It is possible that this expansion of the universities wasn’t all this good an idea. For example, the upgrading of Islington Technical College into City University seems to have led to people being employed to teach economics while they don’t grok economics.
Richard Murphy is the Professor of Practice in International Political Economy at City U. No doubt all are delighted at the prestige he brings to that institution. The children paying to attend that place of education might not be so thrilled.
To take an example. We are told that the British economy requires systematic change because there’s a low savings rate:
The FT includes an article on the personal debt crisis in the UK today. It makes clear the misery this creates. But it also makes clear that systemically we have little way of addressing this issue now. That is because in overall terms people in the UK can no longer meet their needs and save. This chart shows we are now net overall borrowers, and to a greater degree than other, equivalent, nations:
There then follows this chart from the FT.
With further commentary.
It is a pre-requisite of managing debt that there must, overall, be periods of net saving. Periods of rising income assist that. And these phenomena are not happening in the UK now, on average. The result is a rising debt problem as people borrow to make ends meet. And that, the article makes clear, is what most of the borrowing is about. The era when personal debt crises were created by profligate spending has gone: this is now about simply inability to pay basic rent, utility and food costs. So what is to be done? Of course Universal Credit has to end: it is known to be exacerbating this problem, by design.
But most of all, the UK needs a pay rise. At a time when profits continue to rise as a proportion of GDP, and stock markets continue to hover near record highs, what we have in this country is massive economic injustice. Millions of people are stuck in debt. Millions more have no margin for error when it comes to unforeseen but predictable crises. And that is happening in a wealthy country. We can afford a pay rise. The minimum wage is still too low. Benefits are too mean. But neither solve the crisis for the middle income earner. For them the solution is systematic change. And if government will not act then they need to. The UK needs effective trade unions geared to the needs of the modern economy. I fear it has not got them. And that too is part of this problem.
At which point some actual economics.
Consider what makes up the balance of payments. We’ll keep this simple so that the Senior Lecturer might be able to mouth along with the explanation. We have the current account, the net exports of goods and services and imports of same. We’ve the capital account, the net import of capital – equity, debt, direct investment etc – and export. Note we are being simplistic here, we’re not going to bother with financing flows, so no interest, dividends etc. But the point will still stand.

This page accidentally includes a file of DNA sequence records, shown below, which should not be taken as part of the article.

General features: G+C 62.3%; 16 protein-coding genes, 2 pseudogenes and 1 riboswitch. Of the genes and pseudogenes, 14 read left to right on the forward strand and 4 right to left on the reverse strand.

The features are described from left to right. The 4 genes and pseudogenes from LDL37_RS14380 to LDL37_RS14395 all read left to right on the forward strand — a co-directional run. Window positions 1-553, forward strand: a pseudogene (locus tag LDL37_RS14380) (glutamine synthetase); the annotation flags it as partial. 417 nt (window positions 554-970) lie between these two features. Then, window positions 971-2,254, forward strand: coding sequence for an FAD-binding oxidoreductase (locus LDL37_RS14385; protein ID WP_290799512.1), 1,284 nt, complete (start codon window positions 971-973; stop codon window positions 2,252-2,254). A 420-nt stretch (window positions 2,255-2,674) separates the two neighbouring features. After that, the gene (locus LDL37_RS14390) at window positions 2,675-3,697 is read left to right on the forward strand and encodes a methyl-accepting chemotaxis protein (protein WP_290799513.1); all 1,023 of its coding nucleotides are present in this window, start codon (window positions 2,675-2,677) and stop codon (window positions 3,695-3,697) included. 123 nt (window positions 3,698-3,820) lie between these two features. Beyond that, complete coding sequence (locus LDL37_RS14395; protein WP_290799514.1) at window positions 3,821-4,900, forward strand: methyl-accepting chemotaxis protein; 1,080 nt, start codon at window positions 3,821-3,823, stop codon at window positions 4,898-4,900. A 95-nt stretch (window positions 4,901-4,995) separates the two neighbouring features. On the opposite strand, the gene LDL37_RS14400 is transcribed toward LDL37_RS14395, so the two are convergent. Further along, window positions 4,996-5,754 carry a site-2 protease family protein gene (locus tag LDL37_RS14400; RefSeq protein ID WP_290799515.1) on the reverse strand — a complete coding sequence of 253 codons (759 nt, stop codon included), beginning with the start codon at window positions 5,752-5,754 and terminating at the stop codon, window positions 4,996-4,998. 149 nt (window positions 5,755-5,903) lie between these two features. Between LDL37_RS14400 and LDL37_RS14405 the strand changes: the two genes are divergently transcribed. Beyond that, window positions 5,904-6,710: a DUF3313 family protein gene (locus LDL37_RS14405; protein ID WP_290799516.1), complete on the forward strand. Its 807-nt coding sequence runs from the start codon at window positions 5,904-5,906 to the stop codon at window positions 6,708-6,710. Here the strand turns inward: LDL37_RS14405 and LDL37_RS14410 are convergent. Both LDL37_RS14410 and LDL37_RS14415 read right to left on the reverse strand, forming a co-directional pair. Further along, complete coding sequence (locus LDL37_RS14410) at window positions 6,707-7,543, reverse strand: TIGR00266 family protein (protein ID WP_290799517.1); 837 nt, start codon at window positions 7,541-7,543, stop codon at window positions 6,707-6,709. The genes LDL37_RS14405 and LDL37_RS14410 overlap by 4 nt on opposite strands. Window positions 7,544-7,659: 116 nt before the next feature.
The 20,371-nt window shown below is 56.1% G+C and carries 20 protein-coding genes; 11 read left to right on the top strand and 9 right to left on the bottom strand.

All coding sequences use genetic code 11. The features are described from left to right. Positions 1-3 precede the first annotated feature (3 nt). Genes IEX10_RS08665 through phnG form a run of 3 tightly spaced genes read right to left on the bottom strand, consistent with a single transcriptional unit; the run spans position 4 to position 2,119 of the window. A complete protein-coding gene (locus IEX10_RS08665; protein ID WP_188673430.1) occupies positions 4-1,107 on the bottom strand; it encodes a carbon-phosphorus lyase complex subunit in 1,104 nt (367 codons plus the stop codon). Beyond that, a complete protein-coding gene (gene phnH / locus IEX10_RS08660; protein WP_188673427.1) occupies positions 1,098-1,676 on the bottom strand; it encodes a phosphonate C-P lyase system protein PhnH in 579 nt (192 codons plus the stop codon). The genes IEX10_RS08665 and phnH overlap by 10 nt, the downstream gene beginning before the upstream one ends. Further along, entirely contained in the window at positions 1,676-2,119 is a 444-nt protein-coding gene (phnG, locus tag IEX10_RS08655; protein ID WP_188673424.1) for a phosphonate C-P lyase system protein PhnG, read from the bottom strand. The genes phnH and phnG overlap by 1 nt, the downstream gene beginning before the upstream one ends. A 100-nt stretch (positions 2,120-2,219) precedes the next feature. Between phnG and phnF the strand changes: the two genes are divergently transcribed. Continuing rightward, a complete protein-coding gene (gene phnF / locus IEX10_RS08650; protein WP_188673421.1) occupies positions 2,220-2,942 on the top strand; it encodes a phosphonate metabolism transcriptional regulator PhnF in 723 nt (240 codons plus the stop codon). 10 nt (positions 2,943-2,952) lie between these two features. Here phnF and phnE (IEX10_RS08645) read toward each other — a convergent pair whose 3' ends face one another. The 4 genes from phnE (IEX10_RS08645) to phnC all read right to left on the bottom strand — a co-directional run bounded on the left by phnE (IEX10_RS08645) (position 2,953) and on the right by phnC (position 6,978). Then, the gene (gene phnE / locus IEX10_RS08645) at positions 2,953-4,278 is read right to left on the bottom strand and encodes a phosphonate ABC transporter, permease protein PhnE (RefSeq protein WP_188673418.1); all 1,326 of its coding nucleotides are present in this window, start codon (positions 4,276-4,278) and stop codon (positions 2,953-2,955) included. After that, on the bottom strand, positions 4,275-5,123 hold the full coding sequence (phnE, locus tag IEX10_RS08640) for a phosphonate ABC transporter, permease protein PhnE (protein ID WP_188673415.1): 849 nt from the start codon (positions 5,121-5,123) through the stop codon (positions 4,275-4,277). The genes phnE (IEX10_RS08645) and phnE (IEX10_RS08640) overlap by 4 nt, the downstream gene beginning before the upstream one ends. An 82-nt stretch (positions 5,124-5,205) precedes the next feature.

The important thing about the balance of payments being that it always does balance. A deficit on the current account will be equalled – by definition – by a surplus on the capital account and vice versa.
So, now consider this list of countries by current account surplus or deficit.
Every country in that chart which has a positive savings rate has a current account surplus. Thus a capital account deficit. Every country which has a negative savings rate has a current account deficit and a capital account surplus. That’s just the way it has to work.
If you export less in value of goods and services than you import then you must also be importing capital and vice versa. That’s just the way the balance of payments works.
That is, what the chart is not showing is savings by British households but the inevitable corollary of the country running a trade deficit.
Now, maybe this is a bad thing. Maybe it isn’t. And there are certainly economists who argue that it is that importation of capital – that domestic savings rate as against domestic investment – which drives the current account deficit, not the other way around.
But consider the cure that is being prescribed. Wages must rise so that the average peep has more, thus increasing savings. Which isn’t how it works at all. There’s something called the marginal propensity to save. Or the inverse, to spend. It works out that lower income people save a smaller portion of their income than richer do. Not exactly a surprise, give the poorest more income and they’ll get their protein from the butcher not the cat food aisle. Add the same sum to an already £80,000 a year income (chosen just because that’s about where top 10% households are) and it’ll be the ISA that gains.
So, we shift income from richer people to poorer. What happens? The savings rate declines.
Yet the prescription from our bod teaching economics at City University is that shifting income to the poorer is a method of increasing the savings rate.
That expansion of the universities really might not have been all that good an idea.